Early in the second quarter, Houston faced a fourth-and-1 on Seattle’s 48-yard line.  The crowd – which had been going full blast for the entire game – tried to find a higher level to try to interfere with the play.  But they didn’t really have a higher level.  They had been on “10” the whole game when their amplifiers didn’t have an “11.”  The noise level did, actually, rise a bit, but not enough to make a difference.  Lamar Miller burst up the middle for 2 yards and the first down, and four plays later Deshaun Watson was tossing another touchdown pass.  By the second half, the Texans were completely comfortable in the midst of all that noise.

It’s kind of like a pitcher who only throws 100-mph fastballs.  At 100-mph, that heater is a lot to deal with.  But if you keep seeing it over and over, it gets to the point where it doesn’t seem as fast as before.  And then, when that pitcher gets in a jam, he doesn’t have anything extra to reach back for.

I wouldn’t, for the world, suggest that the Seahawk fans vary their crowd noise – much less suggest that they just come to enjoy the game.  Some of them, I’m convinced, are more interested in making noise than watching the event.  I’m just suggesting that their fastball might be more effective if they learned to throw a change-up.

Speaking of Houston

I know I have spent the entire post talking about the offensive linemen instead of showering love on the quarterbacks.  They were terrific, and made for some truly great theatre.  I will have more to say about them later in the week.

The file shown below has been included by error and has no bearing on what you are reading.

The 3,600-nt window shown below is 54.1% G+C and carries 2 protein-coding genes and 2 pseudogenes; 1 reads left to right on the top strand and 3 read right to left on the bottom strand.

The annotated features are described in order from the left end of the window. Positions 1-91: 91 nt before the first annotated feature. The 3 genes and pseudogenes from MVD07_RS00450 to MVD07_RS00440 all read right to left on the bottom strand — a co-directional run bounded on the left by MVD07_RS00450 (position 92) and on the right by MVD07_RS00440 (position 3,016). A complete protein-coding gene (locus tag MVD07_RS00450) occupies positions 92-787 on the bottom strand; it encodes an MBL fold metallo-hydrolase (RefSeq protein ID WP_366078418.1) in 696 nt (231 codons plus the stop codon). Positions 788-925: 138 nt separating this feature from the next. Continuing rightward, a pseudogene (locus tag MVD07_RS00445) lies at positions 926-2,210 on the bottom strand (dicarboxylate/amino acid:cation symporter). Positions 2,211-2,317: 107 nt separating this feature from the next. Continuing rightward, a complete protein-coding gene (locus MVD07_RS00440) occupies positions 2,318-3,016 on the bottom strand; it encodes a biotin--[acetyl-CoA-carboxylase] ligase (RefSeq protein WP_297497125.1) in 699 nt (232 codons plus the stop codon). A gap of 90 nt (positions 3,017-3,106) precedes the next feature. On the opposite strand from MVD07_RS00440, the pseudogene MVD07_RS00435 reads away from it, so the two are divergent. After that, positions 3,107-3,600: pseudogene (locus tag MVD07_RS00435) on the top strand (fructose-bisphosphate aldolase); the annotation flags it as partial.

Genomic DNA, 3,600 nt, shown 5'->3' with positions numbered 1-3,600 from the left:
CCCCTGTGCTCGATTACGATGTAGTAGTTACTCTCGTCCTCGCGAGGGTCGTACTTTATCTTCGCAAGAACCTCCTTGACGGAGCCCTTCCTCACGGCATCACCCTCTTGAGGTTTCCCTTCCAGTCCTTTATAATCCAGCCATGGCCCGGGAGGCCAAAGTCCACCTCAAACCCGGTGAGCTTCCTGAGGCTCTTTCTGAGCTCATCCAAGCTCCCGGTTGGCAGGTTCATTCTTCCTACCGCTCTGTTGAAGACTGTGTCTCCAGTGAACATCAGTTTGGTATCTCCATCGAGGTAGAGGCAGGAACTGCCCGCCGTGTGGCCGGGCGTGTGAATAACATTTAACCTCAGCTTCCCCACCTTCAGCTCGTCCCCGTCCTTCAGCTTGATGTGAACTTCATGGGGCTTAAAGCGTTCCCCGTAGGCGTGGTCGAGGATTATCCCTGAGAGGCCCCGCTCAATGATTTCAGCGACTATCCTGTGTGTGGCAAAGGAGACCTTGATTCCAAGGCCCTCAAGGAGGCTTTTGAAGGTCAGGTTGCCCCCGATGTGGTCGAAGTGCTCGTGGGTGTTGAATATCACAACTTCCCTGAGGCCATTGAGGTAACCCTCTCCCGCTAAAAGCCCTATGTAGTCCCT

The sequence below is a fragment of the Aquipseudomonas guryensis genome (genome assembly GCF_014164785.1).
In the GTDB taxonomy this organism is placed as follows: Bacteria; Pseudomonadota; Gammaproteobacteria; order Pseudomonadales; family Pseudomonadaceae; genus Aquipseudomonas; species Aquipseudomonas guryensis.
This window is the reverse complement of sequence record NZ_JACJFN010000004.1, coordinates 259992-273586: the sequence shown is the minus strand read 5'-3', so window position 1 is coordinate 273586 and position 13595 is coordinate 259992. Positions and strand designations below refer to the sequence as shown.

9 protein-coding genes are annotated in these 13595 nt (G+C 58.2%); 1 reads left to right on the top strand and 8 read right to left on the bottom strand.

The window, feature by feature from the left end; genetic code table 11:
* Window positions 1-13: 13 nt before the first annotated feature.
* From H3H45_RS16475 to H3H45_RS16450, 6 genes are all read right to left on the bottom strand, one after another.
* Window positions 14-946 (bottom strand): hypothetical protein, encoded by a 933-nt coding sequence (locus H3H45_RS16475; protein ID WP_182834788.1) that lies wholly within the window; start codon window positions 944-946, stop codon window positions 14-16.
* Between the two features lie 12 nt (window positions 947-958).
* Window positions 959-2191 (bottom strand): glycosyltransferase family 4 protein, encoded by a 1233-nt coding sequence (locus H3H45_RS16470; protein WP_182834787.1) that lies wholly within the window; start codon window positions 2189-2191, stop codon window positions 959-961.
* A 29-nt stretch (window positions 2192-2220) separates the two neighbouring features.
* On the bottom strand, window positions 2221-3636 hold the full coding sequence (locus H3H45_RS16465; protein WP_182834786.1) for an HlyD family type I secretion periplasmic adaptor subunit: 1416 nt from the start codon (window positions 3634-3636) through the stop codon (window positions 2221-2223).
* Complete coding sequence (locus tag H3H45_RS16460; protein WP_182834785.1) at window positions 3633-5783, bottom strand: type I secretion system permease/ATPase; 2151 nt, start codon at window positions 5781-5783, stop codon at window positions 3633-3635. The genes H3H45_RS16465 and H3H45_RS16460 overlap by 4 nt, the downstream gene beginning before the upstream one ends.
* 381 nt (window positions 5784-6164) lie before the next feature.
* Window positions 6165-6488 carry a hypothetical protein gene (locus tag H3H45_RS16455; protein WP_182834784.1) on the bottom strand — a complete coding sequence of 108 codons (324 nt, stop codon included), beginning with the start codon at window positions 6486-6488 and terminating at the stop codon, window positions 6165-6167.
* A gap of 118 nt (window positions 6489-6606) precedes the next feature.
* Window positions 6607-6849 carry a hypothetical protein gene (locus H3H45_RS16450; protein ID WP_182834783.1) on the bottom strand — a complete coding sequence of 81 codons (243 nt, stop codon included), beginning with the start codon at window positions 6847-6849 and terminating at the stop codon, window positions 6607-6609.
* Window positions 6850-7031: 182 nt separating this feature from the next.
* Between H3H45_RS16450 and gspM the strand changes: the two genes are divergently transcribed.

On this evening, though, I do want to recognize the very first World Championship by the baseball team that resides in Houston – yes the lowly Astros are at long last Champions of the Baseball World.  I fondly remember the great battles we had with them when we were in the same division.  We always had the greatest respect for those Astro teams and for their fans.  And from what I can tell, the respect was mutual.  Congratulations, Houston.

And a Final Note

As the national anthem protests still seem to be making headlines – the Texans staged another protest before this game – I think for the next several posts I will offer a link to my insight on the whole thing.  I encourage everyone who has not read it to take a look.

That Team from Carolina is Relevant Again

After losing a thrilling Super Bowl after the 2015 season, Cam Newton and the Carolina Panthers stumbled out of the gate in 2016.  Hitting their bye week at 1-5, they recovered somewhat afterwards, but still ended the season 6-10.  The biggest tumble – statistically – came on the defensive end.  The 2015 team had finished sixth in both points and yards allowed.  They closed 2016 ranked #21 in yards and #26 in points allowed.  Their top ranked scoring offense also fell to #15.

The NFL, it seems, is more than just a week-to-week league.  It’s also a year-to-year league.

Shaking off the memory of last year as though it was a bad dream that never happened, the Carolina Panthers have re-emerged this season.  They sit at 4-1 heading into tonight’s intriguing matchup with the also 4-1 Philadelphia Eagles.  We’ve chatted about the Eagles a few times already this season.  Perhaps we should take a few minutes to get to know the 2017 Carolina Panthers.

The personnel is pretty much the same that took the field for Super Bowl 50.  It’s still Cam Newton at quarterback.  He is coming back from off-season shoulder surgery, and has been particularly sharp his last two times out.  Against the Patriots and Lions he completed 48 of 62 passes (77.4%) for 671 yards, 6 touchdowns and 1 interception.  That should be enough to keep the Eagles concerned.

Behind him is running back Jonathan Stewart (who has been playing through his own little injury – a badish ankle).  His top target in 2015 – tight end Greg Olsen – is still with Carolina, but not on the field these days – he is sidelined temporarily by a broken foot.  In his absence, the offense has gotten more balanced, as Newton has spread the ball around more evenly.